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Balderton

"Balderton is a pleasant and well-built village and parish, 2 miles south-east of Newark, containing 1,048 inhabitants and 4,050 acres of land, at the annual value of £6,930. It was anciently famous for its Lords, the Bussey's, who lived in the Conqueror's time, and whose posterity held it till Queen Elizabeth's reign, after which it descended to the Meers and Lascels. It is now owned principally by the Duke of Newcastle, who is lord of the manor, which was soc to Newark. Matthew Harvey, William Withers and Thomas S. Godfrey Esqrs. also have estates here, the latter of whom built New Hall, a neat mansion, in 1840. The Great Northern Railway intersects the parish. The church, dedicated to St Giles, is a very handsome edifice, principally in the latter style of the English architecture, with a lofty spire and five bells. It has a richly ornamented Norman porch of exceeding beauty, and in good preservation. The benefice is annexed to the vicarage of Farndon. The prebendary of Farndon, in Lincoln Cathedral, is the appropriator, but he and the incumbent received allotments at the enclosure, in 1768, in lieu of all the tithes, except those which are still paid on about 125 acres of crown land. A Methodist chapel was erected here in 1813. An annual feast is held on the first Sunday after September 12th." [WHITE's "Directory of Nottinghamshire," 1853]

Cemeteries

  • The Parish Council's Cemetery has a Garden of Remembrance and is known as Mount Road Cemetery. It has two entrances.
  • There is, on an acre of land next to the Cemetery, somewhat incongruously, the Newark & Sherwood Primary Care Health Centre.
  • The Cemetery was enlarged in 2009, but the new area has not been needed for burials as of 2014.

Census

  • The parish was in the Balderton sub-district of the Newark Registration District.
  • The table below gives census piece numbers, where known:
CensusYear Piece No.
1841 H.O. 107 / 862
1851 H.O. 107 / 2138
1861 R.G. 9 / 2481
1891 R.G. 12 / 2715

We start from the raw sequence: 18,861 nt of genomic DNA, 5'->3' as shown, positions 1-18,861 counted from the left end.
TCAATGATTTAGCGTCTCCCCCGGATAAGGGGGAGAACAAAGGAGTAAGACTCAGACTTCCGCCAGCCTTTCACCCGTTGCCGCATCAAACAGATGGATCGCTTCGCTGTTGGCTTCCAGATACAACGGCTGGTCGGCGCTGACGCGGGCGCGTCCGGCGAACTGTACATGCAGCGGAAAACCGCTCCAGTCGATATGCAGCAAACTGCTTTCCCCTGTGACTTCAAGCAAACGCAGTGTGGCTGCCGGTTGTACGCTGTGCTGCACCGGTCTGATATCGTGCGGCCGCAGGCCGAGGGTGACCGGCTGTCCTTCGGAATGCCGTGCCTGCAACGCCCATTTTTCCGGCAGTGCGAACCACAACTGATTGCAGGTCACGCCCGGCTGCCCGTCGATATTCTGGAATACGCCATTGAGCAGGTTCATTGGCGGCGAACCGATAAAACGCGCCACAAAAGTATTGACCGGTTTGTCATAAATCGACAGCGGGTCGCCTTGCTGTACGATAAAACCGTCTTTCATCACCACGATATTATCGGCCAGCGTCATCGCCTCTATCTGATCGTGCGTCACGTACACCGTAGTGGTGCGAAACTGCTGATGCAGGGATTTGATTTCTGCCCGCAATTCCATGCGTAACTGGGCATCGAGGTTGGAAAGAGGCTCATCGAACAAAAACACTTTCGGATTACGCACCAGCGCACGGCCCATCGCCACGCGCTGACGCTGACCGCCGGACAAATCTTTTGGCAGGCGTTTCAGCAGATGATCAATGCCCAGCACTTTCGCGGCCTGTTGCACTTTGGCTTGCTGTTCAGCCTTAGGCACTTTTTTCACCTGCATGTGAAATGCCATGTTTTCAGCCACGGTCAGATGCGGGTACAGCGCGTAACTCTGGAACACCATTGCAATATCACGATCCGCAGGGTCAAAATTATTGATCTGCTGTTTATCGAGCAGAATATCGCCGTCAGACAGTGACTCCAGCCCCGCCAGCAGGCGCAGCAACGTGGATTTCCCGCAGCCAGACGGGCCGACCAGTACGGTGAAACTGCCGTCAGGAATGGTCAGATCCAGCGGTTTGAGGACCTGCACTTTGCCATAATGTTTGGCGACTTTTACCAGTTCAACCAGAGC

Churches

You can also perform a more selective search for churches in the Balderton area that are recorded in the GENUKI church database. This will also help identify other churches in nearby townships and/or parishes. You also have the option to see the location of the churches marked on a map.

Church History

  • There were reports that a Saxon church stood here in 1000 AD, but no traces remain of that structure.
  • The Anglican parish church is dedicated to Saint Giles.
  • The existing church was built around 1154 AD.
  • The tower was added in the 13th century.
  • The church was enlarged in the 13th and 14th centuries.
  • The church was restored in 1881-82.
  • The church seats 400.
  • The church is a Grade I listed building with British Heritage.
  • Mike FORBESTER has a photograph of St. Giles Church on Flickr, taken in August 2002.
  • David DIXON has a photograph of St. Giles Church on Geo-graph, taken in September, 2013.
  • You can visit the St. Giles website to see what is going on at the church these days.

Church Records

  • The Anglican parish registers date from 1538 and are in good condition.
  • The Bishop's Transcripts of those registers dates from 1600 through 1848 and are available on microfilm from the London Family Hisotry Centre.
  • The parish was in the deanery #2 of Newark.
  • The Wesleyan Methodists and Primitive Methodists each had a chapel here in 1813.
  • The Wesleyan Methodists built a new chapel here in 1908.
  • Jonathan THACKER has a photograph of the Methodist Church on Geo-graph, taken in August, 2010.

Civil Registration

  • The parish was in the Balderton sub-district of the Newark Registration District.
  • Civil Registration began in July, 1837.

Description and Travel

Balderton is a village and a parish only 1.75 miles south-east of Newark, 20 miles from Nottingham city and 118 miles north of the city of London. The parish borders on Lincolnshire and covers 3,707 acres.